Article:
6. Star Light, Star Bright
    Fantastic opening query line IMO. Love the premise and the voice. The stakes were very clear to me and I already care about the MC just from the query alone.

    My only real suggestion would be to find a stronger opening for the 250. I don’t think it grabs quite as well as it could. I’m not saying change the rest, but maybe add a line or two up front to really catch the reader’s attention and set the story.

    Axual's Leprechauns
    There’s a lot to like in this query. An adventure with leprechauns to find stolen unicorns is a very cool premise.

    Having said that, the various elements of the query felt disconnected to me. The issues with his parents feel mostly like a bookend for the real adventure, and I’m left wondering how the two connect. In fact, most of the plot elements feel somewhat randomly strung together. For example, the danger comes later in relation to someone else joining the quest and seems to have nothing to do with his issues at home.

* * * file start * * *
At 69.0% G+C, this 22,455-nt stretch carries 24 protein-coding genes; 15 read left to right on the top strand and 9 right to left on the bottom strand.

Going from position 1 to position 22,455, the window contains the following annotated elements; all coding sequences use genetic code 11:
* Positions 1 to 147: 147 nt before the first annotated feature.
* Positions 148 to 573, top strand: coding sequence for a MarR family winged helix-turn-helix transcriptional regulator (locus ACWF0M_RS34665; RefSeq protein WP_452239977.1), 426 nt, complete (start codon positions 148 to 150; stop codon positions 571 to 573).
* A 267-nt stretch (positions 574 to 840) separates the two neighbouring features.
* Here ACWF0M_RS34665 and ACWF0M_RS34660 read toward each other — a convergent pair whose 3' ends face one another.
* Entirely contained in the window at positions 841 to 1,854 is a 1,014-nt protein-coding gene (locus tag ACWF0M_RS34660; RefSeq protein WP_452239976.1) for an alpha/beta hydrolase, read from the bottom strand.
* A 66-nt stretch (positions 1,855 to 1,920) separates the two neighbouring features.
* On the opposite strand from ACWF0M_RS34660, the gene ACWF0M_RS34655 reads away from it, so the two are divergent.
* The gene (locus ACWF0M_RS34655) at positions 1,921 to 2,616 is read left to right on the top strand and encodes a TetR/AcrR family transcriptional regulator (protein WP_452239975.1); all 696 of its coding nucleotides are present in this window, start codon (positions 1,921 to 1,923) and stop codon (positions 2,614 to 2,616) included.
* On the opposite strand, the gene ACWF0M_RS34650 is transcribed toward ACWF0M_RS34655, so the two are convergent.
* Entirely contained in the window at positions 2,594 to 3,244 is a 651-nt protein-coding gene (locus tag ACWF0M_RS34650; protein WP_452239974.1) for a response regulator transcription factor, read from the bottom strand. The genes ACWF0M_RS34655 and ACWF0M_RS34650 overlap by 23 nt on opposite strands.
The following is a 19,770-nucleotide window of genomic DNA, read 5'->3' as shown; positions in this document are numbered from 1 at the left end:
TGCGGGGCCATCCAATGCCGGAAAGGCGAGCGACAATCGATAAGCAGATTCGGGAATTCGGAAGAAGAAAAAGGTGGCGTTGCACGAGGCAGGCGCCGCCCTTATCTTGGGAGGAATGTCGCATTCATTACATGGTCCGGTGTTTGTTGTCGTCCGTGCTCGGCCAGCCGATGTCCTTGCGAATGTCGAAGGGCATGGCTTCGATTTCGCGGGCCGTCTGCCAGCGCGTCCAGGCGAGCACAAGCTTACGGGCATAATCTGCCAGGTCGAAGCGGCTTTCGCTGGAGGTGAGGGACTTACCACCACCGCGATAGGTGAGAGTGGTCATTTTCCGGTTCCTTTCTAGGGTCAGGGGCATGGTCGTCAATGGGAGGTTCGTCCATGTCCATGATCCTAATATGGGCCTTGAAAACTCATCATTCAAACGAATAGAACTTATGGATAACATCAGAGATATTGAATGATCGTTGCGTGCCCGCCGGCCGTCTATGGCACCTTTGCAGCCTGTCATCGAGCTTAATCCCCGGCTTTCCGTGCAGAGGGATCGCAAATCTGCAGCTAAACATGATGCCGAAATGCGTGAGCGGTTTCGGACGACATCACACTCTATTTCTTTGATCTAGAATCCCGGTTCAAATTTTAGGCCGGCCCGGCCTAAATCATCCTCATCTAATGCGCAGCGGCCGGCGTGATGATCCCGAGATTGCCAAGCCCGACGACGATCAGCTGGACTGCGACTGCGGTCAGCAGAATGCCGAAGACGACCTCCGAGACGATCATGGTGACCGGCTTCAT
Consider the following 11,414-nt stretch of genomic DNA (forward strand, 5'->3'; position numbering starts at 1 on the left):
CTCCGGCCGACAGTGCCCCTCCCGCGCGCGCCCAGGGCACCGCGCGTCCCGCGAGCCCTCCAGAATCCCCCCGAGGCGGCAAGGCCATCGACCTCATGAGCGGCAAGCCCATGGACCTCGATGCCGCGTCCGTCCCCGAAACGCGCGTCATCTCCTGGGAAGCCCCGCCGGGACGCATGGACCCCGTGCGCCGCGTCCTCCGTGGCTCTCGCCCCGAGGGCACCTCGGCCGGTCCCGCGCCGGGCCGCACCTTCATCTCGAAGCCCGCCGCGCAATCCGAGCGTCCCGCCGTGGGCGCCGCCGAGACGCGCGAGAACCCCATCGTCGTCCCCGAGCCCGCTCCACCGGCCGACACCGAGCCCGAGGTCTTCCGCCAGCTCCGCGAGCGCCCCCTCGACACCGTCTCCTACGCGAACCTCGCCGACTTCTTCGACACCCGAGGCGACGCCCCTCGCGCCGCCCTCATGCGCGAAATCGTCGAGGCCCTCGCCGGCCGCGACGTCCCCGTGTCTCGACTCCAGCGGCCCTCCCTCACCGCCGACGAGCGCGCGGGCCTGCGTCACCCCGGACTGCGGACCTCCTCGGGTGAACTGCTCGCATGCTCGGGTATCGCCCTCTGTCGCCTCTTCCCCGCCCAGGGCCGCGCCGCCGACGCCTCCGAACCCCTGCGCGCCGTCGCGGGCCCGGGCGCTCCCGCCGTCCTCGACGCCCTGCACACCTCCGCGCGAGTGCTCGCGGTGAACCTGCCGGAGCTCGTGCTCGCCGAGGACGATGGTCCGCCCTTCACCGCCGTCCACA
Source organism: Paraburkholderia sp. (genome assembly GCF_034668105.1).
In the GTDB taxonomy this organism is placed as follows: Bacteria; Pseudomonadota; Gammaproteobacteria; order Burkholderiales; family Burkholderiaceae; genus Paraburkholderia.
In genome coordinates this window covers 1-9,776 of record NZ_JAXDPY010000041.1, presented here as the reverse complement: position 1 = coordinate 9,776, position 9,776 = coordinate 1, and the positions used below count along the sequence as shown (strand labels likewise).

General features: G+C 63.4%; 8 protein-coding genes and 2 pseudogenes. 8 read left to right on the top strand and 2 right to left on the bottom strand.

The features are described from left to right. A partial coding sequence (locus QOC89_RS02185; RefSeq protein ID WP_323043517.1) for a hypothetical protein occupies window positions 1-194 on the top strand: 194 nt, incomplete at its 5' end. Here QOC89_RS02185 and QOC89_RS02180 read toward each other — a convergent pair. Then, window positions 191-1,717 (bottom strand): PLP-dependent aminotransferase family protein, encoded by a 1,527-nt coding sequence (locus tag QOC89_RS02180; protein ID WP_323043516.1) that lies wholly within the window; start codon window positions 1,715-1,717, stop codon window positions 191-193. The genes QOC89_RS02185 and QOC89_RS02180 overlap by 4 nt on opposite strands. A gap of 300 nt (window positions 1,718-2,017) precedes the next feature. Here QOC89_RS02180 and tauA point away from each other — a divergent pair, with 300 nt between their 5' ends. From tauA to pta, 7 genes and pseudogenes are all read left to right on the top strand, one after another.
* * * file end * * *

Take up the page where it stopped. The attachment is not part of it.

I also found the narrator’s voice a little off-putting in the first paragraph of the 250, especially the line “When I am narrating, it is your duty as the reader to pay attention to whatever I have to say.” It comes across as the author telling the reader to pay attention, which ruffles my feathers :-) For my money, “Read this book at your peril.” would be a much, much stronger opening line. That one is a real zinger. It’s a little like Lemony Snicket, of course, but then those books seem to have done okay :-)

    As I said, there’s lots to like in here. I think with a little reworking it could really sing.